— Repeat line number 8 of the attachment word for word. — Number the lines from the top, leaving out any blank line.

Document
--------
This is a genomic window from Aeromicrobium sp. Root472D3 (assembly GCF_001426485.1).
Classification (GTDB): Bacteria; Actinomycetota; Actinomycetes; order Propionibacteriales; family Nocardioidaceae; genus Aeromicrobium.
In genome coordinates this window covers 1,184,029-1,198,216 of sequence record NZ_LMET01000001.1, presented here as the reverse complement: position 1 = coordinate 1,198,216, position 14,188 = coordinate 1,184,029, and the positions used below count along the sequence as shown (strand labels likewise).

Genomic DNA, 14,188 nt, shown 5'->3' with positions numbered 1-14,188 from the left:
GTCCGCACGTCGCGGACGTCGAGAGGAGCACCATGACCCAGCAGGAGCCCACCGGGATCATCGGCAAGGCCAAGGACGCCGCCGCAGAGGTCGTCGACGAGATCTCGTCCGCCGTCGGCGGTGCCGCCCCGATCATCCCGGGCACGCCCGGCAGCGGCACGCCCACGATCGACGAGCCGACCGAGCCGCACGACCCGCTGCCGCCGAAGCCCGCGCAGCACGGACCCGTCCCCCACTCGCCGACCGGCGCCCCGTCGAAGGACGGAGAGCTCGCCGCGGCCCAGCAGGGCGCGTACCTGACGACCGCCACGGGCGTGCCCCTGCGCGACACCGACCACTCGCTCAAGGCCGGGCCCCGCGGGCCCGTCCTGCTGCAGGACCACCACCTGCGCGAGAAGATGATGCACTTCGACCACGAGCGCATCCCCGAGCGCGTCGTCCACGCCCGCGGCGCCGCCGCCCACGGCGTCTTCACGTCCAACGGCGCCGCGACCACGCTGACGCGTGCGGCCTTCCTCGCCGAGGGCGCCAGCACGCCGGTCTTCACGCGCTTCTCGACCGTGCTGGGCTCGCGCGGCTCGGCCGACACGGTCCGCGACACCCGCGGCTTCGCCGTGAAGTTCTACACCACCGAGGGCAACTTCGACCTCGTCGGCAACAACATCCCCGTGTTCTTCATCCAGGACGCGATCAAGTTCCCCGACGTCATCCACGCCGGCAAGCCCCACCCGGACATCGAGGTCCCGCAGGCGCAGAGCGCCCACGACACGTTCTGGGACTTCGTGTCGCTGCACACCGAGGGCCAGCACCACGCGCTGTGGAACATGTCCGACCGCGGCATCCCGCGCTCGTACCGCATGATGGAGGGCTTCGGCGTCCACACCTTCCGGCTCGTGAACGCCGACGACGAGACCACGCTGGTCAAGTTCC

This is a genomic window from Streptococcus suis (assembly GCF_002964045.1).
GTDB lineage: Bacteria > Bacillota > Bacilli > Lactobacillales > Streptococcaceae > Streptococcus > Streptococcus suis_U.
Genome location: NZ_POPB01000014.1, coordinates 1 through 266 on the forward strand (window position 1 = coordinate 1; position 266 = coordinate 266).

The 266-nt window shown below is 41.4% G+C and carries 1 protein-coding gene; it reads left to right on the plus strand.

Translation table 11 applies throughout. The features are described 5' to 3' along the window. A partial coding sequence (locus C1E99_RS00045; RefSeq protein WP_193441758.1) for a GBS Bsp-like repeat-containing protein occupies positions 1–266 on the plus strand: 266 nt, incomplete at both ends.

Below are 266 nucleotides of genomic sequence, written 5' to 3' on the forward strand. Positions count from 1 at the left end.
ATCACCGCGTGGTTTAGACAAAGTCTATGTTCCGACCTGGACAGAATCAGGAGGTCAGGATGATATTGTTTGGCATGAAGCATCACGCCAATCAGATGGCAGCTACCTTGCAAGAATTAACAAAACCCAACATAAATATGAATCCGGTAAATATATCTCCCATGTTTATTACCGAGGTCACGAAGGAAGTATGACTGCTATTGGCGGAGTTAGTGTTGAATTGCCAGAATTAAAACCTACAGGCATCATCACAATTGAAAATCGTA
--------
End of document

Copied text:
Genome location: NZ_POPB01000014.1, coordinates 1 through 266 on the forward strand (window position 1 = coordinate 1; position 266 = coordinate 266).